Baos are pretty similar to western breads, the only difference is the addition of baking powder. This gives them an extra lift, making it fluffy. It’s perfectly normal for the buns to come out slightly yellow. If you want perfectly white buns simply use bao flour in place of all-purpose. When filling and pleating the buns: the guideline Kristin's grandmother taught her is this: Position the center of the dough with the filling in the palm of your left hand while using only your right thumb and forefinger to pleat the dough. Rotate the bun as you pleat, using your left thumb to press down on the filling so that it stays in the center.
- Cook Time
- Prep Time
- ¼ tsp yeast
- 1 tsp sugar
- ½ cup warm water
- 1¼ cup all-purpose flour more for dusting
- ½ tsp baking powder
- ⅛ tsp salt
- 1 tsp oil
Mushroom + Chive Filling
- 6-7 dried shiitake mushrooms (rehydrated and chopped roughly, sub for fresh mushrooms)
- ½ cup (100g) walnuts sub for more mushrooms
- 100 g chives diced
- 2 garlic cloves
- ½ inch ginger
- 1 tsp dark soy sauce
- 1 tbsp light soy sauce
- 1 tsp sesame oil
- 1 tsp Chinese cooking wine
- 1 tbsp cornstarch
- 1 tsp sugar
- ½ tsp white pepper
- ½ tsp salt
- reserved mushroom water
- black sesame seeds
- dipping sauce*
- Soak the dried shiitake mushrooms and walnuts overnight to soften.
Make the bun dough
- In a measuring cup mix water, sugar and yeast. Let sit for a few minutes until foamy.
- Mix the dry ingredients together then pour in the yeast mixture and oil. Mix until a sticky dough forms. Pour out onto a floured work surface. With floured hands, knead the dough for a 3-4 minutes, dusting with flour whenever it starts to stick. You should get a dough that is smooth, no longer sticky and springs back when you poke it.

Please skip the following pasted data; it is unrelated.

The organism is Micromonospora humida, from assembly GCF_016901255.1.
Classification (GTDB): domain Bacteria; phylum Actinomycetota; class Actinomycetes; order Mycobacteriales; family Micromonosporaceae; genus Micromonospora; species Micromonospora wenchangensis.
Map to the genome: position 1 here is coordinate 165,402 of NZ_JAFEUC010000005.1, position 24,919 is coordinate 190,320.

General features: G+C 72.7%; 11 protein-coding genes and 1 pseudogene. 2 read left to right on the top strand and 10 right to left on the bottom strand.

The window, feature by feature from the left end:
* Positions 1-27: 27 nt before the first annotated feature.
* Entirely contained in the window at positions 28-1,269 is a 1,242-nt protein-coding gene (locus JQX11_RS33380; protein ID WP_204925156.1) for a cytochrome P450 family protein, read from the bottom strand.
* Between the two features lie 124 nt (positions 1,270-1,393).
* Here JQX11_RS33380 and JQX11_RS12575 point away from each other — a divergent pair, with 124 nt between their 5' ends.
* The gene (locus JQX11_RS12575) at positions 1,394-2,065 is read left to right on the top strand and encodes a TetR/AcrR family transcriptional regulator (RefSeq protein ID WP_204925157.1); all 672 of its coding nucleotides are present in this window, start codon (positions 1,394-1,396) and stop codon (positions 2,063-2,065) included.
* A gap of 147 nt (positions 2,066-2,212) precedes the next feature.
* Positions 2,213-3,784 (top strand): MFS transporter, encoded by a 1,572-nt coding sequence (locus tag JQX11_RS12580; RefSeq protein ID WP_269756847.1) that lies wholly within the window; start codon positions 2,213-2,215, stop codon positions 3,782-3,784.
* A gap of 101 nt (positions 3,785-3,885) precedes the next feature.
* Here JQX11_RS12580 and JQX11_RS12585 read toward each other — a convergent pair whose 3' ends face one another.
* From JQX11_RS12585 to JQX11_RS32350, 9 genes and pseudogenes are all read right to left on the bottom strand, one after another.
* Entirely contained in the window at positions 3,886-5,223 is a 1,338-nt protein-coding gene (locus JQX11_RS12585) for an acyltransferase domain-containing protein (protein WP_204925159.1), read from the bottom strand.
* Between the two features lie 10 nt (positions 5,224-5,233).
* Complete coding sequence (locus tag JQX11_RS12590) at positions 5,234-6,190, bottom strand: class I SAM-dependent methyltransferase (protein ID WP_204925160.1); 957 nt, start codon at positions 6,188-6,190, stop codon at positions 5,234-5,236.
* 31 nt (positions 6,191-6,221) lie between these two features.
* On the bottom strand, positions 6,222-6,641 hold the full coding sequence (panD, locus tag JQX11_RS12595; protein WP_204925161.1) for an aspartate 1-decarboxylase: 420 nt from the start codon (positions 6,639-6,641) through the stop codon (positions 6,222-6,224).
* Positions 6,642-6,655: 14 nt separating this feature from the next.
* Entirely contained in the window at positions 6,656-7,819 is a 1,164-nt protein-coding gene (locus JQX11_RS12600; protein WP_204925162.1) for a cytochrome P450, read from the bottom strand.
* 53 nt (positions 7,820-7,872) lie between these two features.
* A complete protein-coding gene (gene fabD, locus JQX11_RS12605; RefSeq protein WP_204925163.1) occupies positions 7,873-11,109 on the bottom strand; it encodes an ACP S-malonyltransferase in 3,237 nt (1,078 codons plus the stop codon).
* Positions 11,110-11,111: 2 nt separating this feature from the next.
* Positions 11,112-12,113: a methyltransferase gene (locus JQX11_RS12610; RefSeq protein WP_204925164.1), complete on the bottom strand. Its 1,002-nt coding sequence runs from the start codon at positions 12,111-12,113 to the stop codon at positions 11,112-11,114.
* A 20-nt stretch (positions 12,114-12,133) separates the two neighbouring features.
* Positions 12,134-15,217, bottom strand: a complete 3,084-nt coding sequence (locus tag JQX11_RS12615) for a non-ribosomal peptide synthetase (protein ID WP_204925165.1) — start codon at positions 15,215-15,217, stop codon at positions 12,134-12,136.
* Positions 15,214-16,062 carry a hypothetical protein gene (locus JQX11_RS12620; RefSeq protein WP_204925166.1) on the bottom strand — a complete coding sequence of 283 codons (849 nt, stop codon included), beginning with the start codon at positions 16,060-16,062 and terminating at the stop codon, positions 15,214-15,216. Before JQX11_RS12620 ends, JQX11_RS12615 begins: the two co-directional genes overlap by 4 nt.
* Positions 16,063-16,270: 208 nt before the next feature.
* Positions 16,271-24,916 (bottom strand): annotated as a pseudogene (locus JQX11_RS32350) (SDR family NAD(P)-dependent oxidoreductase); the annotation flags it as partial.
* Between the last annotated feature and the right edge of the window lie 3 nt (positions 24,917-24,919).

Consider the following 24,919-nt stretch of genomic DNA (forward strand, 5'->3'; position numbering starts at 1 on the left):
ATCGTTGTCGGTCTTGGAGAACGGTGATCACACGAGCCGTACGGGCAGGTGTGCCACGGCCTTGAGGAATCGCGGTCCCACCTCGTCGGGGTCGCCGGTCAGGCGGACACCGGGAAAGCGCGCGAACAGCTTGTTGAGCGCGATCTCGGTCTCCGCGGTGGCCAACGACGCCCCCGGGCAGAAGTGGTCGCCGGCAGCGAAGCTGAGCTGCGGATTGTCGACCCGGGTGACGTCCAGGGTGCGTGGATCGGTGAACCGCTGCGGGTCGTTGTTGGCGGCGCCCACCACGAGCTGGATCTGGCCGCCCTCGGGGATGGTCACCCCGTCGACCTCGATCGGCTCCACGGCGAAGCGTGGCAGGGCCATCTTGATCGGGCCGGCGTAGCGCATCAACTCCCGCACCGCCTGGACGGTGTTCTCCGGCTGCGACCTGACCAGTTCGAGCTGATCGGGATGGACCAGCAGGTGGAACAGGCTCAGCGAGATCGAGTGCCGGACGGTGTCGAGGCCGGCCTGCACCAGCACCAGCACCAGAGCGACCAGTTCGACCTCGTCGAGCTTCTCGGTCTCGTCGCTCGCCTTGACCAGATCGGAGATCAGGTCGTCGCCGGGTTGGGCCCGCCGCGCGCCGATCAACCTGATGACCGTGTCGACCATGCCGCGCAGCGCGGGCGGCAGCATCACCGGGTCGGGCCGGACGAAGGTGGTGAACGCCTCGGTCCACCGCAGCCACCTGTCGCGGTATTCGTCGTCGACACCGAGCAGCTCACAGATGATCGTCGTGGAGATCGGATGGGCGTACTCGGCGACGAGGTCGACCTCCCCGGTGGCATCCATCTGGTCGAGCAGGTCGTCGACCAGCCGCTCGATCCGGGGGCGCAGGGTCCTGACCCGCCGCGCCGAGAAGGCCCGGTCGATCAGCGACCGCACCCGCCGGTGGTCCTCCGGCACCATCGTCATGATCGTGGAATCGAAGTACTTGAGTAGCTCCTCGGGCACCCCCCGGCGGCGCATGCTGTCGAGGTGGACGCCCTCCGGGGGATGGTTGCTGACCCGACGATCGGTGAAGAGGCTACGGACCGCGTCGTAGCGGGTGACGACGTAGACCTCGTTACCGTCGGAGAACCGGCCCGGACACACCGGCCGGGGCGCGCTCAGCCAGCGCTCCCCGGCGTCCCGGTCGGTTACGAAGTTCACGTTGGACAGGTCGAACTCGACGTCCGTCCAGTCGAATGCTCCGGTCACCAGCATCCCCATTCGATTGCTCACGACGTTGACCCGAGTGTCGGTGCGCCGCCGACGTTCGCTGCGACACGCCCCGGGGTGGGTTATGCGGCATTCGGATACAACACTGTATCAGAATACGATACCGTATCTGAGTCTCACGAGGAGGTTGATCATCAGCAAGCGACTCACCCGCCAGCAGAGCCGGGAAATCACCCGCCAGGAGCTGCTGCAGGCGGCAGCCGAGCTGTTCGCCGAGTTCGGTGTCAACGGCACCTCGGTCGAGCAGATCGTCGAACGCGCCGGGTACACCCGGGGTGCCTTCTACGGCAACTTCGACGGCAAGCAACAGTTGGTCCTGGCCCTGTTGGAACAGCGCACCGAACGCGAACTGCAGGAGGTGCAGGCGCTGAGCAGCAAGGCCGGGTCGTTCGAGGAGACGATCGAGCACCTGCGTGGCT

- Shape into a ball and let rise covered with a kitchen towel in an oiled bowl for 1 hour or until doubled in size.
Make the filling
- Add all the filling ingredients into a food processor and pulse until you reach your desired texture. Fewer pulses for a chunkier filling and vice versa. If it seems too dry, add in the reserved mushroom water a tablespoon at a time.
Fill the buns
- On a floured working surface, divide the dough into 8-10 equal parts.
- Roll each part into a small rectangle, fold the opposite sides towards the center and turn upside down. Pinch down the sides of the dough and rotate with another to produce a smooth round ball. Cover the dough with a kitchen towel to prevent them from drying out.
- Flatten each ball of dough into a small round. Then start to roll only the edges of the dough, rotating the round 45° after each roll. The edges should be thinner then the center.
- With the dough on your left palm, place 1½-2 tbsp of filling in the center of the round. Use your right thumb and first forefinger to pleat the dough while using your left thumb to press down on the filling. Rotate the bun as you pleat. Once you reach the end, pinch the last bit of dough together then press it down.
Cook the buns
- In a large pan with some oil over medium heat, arrange the dumplings while the pan is still cold. It's okay if they touch. Once it starts to sizzle, pour in enough water to cover half the buns*** and let steam for 7 minutes with the lid covered.
- After 7 minutes, most of the water should have evaporated. Continue to fry the buns until the bottoms are golden brown and crispy. Top with black sesame seeds and diced scallions.
- Serve with some dipping sauce while they are warm and fresh. Enjoy!